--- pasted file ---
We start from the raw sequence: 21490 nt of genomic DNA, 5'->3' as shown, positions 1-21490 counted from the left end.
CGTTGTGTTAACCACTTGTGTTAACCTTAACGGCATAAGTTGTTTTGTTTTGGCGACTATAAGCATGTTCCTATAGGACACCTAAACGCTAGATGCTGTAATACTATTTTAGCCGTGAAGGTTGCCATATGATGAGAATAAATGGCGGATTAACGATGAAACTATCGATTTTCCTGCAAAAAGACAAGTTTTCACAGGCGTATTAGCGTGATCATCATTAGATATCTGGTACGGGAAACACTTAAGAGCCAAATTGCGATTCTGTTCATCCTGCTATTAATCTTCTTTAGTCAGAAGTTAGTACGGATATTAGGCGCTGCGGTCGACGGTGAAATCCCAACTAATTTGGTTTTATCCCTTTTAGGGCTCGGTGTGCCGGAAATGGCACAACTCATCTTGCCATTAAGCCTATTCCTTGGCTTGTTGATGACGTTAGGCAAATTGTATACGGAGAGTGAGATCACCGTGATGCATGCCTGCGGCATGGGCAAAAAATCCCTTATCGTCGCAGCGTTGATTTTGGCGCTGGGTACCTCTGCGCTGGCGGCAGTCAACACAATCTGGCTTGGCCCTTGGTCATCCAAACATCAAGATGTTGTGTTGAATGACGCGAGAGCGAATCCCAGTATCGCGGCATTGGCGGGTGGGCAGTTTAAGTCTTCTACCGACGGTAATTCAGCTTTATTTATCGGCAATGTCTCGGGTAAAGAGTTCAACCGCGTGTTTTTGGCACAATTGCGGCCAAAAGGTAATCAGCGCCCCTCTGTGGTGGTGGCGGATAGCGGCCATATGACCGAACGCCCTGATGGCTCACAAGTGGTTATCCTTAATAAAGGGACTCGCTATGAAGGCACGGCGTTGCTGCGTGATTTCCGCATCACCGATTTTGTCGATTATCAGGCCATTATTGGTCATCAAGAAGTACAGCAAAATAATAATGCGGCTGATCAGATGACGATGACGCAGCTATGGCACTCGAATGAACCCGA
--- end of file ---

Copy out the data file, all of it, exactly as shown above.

We start from the raw sequence: 21490 nt of genomic DNA, 5'->3' as shown, positions 1-21490 counted from the left end.
CGTTGTGTTAACCACTTGTGTTAACCTTAACGGCATAAGTTGTTTTGTTTTGGCGACTATAAGCATGTTCCTATAGGACACCTAAACGCTAGATGCTGTAATACTATTTTAGCCGTGAAGGTTGCCATATGATGAGAATAAATGGCGGATTAACGATGAAACTATCGATTTTCCTGCAAAAAGACAAGTTTTCACAGGCGTATTAGCGTGATCATCATTAGATATCTGGTACGGGAAACACTTAAGAGCCAAATTGCGATTCTGTTCATCCTGCTATTAATCTTCTTTAGTCAGAAGTTAGTACGGATATTAGGCGCTGCGGTCGACGGTGAAATCCCAACTAATTTGGTTTTATCCCTTTTAGGGCTCGGTGTGCCGGAAATGGCACAACTCATCTTGCCATTAAGCCTATTCCTTGGCTTGTTGATGACGTTAGGCAAATTGTATACGGAGAGTGAGATCACCGTGATGCATGCCTGCGGCATGGGCAAAAAATCCCTTATCGTCGCAGCGTTGATTTTGGCGCTGGGTACCTCTGCGCTGGCGGCAGTCAACACAATCTGGCTTGGCCCTTGGTCATCCAAACATCAAGATGTTGTGTTGAATGACGCGAGAGCGAATCCCAGTATCGCGGCATTGGCGGGTGGGCAGTTTAAGTCTTCTACCGACGGTAATTCAGCTTTATTTATCGGCAATGTCTCGGGTAAAGAGTTCAACCGCGTGTTTTTGGCACAATTGCGGCCAAAAGGTAATCAGCGCCCCTCTGTGGTGGTGGCGGATAGCGGCCATATGACCGAACGCCCTGATGGCTCACAAGTGGTTATCCTTAATAAAGGGACTCGCTATGAAGGCACGGCGTTGCTGCGTGATTTCCGCATCACCGATTTTGTCGATTATCAGGCCATTATTGGTCATCAAGAAGTACAGCAAAATAATAATGCGGCTGATCAGATGACGATGACGCAGCTATGGCACTCGAATGAACCCGA